Sorry if this has been asked and I missed it, but is Dany's deformed child the result if her entering Mirri's tent during the revival of Drogo? It seemed like an obvious cause and effect at first, until I read about all the other Targs who had deformed kids in TWOIAF...

Welcome! 

It hasn't been confirmed but there are a lot of different ideas.  She thinks it's because she entered the tent and thinks the baby's life paid for Drogos.  I personally think it's was due to a genetic issue similar to what happens to the Ibbenese when they mate with a different race.  Like you said, lots of Targs have had this issue. 

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The World of Ice and Fire - Beyond the Free Cities: Ib

Their faces, characterized by sloping brows with heavy ridges, small sunken eyes, great square teeth, and massive jaws, seem brutish and ugly to Westerosi eyes, an impression heightened by their guttural, grunting tongue; but in truth the men of Ib are a cunning folk—skilled craftsmen, able hunters and trackers, and doughty warriors. They are the most hirsute people in the known world. Though their flesh is pale, with dark blue veins beneath the skin, their hair is dark and wiry. Ibbenese men are heavily bearded; wiry body hair covers their arms, legs, chests, and backs. Coarse dark hair is common amongst their women, even on the upper lip. (The persistent myth that Ibbenese females have six breasts has no truth to it, however.)

Though the men of Ib can father children upon the women of Westeros and other lands, the products of such unions are often malformed and inevitably sterile, in the manner of mules. Ibbenese females, when mated with men from other races, bring forth naught but stillbirths and monstrosities.

Such matings are uncommon; though ships from the Port of Ibben are a common sight in harbors up and down the narrow sea, and even as far away as the Summer Isles and Old Volantis, the sailors who crew them keep to their own kind even when ashore and display a deep suspicion of all strangers. On Ib itself, men of other lands and races are restricted by law and custom to the harbor precincts of the Port of Ibben and forbidden to venture beyond the city save in the company of an Ibbenese host. Such invitations are exceedingly rare.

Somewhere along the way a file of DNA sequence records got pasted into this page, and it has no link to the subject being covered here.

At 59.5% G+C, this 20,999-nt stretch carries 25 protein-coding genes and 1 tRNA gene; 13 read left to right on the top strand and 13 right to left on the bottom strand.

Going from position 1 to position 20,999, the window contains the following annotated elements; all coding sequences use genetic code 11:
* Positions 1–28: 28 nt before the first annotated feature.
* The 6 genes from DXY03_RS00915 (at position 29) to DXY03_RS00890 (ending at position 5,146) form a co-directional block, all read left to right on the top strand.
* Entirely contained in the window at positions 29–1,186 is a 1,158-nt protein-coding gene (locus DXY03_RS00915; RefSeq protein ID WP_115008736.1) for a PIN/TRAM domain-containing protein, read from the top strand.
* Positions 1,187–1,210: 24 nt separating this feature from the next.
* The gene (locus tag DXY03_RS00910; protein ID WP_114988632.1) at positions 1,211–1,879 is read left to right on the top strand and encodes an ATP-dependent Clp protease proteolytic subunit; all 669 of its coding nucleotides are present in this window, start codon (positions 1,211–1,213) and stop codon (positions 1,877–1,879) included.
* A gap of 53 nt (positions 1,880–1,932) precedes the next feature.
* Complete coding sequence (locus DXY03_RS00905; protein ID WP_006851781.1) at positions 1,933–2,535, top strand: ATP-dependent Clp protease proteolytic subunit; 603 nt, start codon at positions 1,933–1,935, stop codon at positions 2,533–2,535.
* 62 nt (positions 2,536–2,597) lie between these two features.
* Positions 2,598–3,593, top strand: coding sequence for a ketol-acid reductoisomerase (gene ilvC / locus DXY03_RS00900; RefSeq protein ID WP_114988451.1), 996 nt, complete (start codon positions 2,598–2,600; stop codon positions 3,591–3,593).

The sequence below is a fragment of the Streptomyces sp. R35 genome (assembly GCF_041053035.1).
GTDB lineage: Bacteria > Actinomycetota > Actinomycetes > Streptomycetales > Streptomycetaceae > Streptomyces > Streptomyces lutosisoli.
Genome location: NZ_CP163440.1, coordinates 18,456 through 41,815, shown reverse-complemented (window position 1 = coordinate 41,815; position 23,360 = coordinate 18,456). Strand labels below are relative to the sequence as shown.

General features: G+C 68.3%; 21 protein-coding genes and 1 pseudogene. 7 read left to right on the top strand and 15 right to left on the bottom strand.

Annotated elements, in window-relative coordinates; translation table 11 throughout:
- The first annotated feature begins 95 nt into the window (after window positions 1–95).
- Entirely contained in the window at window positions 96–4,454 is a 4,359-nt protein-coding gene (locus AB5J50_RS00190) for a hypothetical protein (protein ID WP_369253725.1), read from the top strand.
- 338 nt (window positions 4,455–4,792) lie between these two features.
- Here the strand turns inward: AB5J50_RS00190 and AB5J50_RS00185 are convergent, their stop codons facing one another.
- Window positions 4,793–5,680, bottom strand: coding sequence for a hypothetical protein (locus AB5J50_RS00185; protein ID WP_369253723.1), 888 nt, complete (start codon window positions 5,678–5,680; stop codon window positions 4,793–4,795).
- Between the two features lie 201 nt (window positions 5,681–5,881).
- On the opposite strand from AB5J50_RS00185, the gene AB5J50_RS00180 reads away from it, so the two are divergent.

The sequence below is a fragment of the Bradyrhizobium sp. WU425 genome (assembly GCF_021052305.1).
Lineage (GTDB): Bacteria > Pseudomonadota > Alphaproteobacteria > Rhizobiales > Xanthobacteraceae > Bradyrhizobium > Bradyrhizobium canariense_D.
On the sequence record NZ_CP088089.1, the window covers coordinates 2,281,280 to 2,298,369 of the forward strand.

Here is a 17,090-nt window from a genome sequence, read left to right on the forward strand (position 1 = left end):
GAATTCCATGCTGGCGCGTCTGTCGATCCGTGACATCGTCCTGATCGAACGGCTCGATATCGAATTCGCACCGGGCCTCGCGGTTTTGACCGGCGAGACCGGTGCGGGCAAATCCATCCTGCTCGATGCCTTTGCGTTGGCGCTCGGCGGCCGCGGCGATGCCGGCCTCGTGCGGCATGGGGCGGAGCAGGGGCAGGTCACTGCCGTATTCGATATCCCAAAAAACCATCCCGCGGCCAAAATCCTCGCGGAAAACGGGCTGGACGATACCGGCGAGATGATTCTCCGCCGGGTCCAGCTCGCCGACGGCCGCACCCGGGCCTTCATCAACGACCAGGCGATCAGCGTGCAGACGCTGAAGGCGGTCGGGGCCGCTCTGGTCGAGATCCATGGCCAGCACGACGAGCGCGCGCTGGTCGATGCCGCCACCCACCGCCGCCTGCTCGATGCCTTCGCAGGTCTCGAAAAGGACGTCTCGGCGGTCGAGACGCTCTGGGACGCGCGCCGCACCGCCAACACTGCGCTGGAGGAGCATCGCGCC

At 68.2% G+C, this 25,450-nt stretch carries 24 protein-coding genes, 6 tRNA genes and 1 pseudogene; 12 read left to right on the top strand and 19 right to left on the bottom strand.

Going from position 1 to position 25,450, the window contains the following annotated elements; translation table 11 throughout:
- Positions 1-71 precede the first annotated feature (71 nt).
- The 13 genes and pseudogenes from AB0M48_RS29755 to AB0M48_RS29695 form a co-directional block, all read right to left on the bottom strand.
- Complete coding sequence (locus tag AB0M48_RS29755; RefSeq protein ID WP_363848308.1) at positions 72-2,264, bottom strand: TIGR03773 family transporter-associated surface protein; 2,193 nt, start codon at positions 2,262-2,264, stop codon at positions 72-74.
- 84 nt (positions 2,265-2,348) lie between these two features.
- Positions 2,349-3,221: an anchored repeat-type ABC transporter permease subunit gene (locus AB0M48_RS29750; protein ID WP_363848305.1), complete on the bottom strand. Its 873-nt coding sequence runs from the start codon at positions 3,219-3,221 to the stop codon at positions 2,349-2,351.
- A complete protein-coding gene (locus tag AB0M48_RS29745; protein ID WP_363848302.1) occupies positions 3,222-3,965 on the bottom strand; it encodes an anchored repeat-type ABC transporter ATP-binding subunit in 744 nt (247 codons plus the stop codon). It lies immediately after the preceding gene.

Edited by DarkSister1001

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32 minutes ago, DarkSister1001 said:

Welcome! 

It hasn't been confirmed but there are a lot of different ideas.  She thinks it's because she entered the tent and thinks the baby's life paid for Drogos.  I personally think it's was due to a genetic issue similar to what happens to the Ibbenese when they mate with a different race.  Like you said, lots of Targs have had this issue. 

 

Hmm, interesting! I hadn't considered that the problem might stem from Dany and Drogo specifically, not just Dany being a Targaryen. 

On a semi-related note, would you happen to know if any of GRRM's other books (outside of Song/World) talk about the far reaches of Essos? It was all really fascinating in World, and I'd love to read anything else out there... although I suppose dome locations (such as Asshai) serve their purpose better the less we know of them. :P